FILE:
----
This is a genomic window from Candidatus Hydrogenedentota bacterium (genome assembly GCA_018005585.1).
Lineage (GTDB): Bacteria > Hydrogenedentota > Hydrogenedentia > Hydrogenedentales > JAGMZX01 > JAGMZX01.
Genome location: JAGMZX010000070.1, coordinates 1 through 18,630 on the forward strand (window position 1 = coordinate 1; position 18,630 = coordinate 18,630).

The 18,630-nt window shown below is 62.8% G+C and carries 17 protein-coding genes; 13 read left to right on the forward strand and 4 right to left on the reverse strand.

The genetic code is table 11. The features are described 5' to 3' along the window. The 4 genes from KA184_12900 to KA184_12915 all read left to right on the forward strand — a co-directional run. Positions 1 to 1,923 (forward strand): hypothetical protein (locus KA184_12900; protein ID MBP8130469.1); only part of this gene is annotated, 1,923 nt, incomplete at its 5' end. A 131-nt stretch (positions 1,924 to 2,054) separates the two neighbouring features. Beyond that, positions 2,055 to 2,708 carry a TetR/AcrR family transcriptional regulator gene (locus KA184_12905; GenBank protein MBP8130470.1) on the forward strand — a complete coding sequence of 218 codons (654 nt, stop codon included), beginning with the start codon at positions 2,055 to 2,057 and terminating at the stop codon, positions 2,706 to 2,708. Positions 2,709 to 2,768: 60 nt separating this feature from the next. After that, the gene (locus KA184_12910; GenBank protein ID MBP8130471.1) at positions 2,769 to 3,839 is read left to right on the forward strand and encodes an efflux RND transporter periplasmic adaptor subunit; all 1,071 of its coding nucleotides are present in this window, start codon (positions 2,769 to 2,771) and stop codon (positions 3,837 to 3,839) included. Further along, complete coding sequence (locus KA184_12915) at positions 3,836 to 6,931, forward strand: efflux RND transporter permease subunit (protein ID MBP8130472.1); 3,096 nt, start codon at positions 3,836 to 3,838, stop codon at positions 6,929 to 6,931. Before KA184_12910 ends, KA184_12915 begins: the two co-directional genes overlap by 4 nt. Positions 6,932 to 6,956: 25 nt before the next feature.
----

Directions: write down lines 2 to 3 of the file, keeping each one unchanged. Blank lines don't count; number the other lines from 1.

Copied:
Lineage (GTDB): Bacteria > Hydrogenedentota > Hydrogenedentia > Hydrogenedentales > JAGMZX01 > JAGMZX01.
Genome location: JAGMZX010000070.1, coordinates 1 through 18,630 on the forward strand (window position 1 = coordinate 1; position 18,630 = coordinate 18,630).